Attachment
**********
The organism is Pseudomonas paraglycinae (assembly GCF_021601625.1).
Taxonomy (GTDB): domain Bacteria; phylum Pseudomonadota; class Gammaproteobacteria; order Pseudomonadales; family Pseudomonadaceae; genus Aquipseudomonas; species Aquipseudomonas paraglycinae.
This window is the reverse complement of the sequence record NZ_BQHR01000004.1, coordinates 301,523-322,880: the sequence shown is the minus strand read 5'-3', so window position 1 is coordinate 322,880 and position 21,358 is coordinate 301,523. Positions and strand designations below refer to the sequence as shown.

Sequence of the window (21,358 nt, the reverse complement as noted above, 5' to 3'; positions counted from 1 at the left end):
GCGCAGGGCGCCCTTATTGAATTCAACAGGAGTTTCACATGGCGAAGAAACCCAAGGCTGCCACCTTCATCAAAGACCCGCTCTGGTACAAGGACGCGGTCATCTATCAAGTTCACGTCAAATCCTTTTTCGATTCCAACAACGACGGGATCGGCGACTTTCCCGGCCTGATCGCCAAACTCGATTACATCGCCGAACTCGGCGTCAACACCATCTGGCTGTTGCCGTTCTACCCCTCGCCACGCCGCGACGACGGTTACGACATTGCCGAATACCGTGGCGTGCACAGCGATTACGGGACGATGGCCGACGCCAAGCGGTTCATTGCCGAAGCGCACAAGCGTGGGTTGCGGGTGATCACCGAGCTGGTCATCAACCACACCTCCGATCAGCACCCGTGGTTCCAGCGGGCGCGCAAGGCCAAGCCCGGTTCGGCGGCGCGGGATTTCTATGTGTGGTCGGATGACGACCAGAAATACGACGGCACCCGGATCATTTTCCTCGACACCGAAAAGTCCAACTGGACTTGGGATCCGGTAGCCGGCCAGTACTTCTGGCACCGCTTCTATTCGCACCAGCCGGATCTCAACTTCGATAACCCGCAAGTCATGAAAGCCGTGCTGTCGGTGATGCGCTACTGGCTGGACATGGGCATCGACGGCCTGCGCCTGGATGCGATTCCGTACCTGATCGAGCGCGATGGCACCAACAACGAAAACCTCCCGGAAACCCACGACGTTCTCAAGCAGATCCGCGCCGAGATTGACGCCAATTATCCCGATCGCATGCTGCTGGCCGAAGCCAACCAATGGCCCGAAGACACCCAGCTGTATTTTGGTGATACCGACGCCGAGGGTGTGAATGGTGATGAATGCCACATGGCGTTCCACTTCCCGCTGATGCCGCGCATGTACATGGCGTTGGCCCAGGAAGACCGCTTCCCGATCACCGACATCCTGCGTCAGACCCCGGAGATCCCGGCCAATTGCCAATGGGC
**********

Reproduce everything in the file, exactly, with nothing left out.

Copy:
The organism is Pseudomonas paraglycinae (assembly GCF_021601625.1).
Taxonomy (GTDB): domain Bacteria; phylum Pseudomonadota; class Gammaproteobacteria; order Pseudomonadales; family Pseudomonadaceae; genus Aquipseudomonas; species Aquipseudomonas paraglycinae.
This window is the reverse complement of the sequence record NZ_BQHR01000004.1, coordinates 301,523-322,880: the sequence shown is the minus strand read 5'-3', so window position 1 is coordinate 322,880 and position 21,358 is coordinate 301,523. Positions and strand designations below refer to the sequence as shown.

Sequence of the window (21,358 nt, the reverse complement as noted above, 5' to 3'; positions counted from 1 at the left end):
GCGCAGGGCGCCCTTATTGAATTCAACAGGAGTTTCACATGGCGAAGAAACCCAAGGCTGCCACCTTCATCAAAGACCCGCTCTGGTACAAGGACGCGGTCATCTATCAAGTTCACGTCAAATCCTTTTTCGATTCCAACAACGACGGGATCGGCGACTTTCCCGGCCTGATCGCCAAACTCGATTACATCGCCGAACTCGGCGTCAACACCATCTGGCTGTTGCCGTTCTACCCCTCGCCACGCCGCGACGACGGTTACGACATTGCCGAATACCGTGGCGTGCACAGCGATTACGGGACGATGGCCGACGCCAAGCGGTTCATTGCCGAAGCGCACAAGCGTGGGTTGCGGGTGATCACCGAGCTGGTCATCAACCACACCTCCGATCAGCACCCGTGGTTCCAGCGGGCGCGCAAGGCCAAGCCCGGTTCGGCGGCGCGGGATTTCTATGTGTGGTCGGATGACGACCAGAAATACGACGGCACCCGGATCATTTTCCTCGACACCGAAAAGTCCAACTGGACTTGGGATCCGGTAGCCGGCCAGTACTTCTGGCACCGCTTCTATTCGCACCAGCCGGATCTCAACTTCGATAACCCGCAAGTCATGAAAGCCGTGCTGTCGGTGATGCGCTACTGGCTGGACATGGGCATCGACGGCCTGCGCCTGGATGCGATTCCGTACCTGATCGAGCGCGATGGCACCAACAACGAAAACCTCCCGGAAACCCACGACGTTCTCAAGCAGATCCGCGCCGAGATTGACGCCAATTATCCCGATCGCATGCTGCTGGCCGAAGCCAACCAATGGCCCGAAGACACCCAGCTGTATTTTGGTGATACCGACGCCGAGGGTGTGAATGGTGATGAATGCCACATGGCGTTCCACTTCCCGCTGATGCCGCGCATGTACATGGCGTTGGCCCAGGAAGACCGCTTCCCGATCACCGACATCCTGCGTCAGACCCCGGAGATCCCGGCCAATTGCCAATGGGC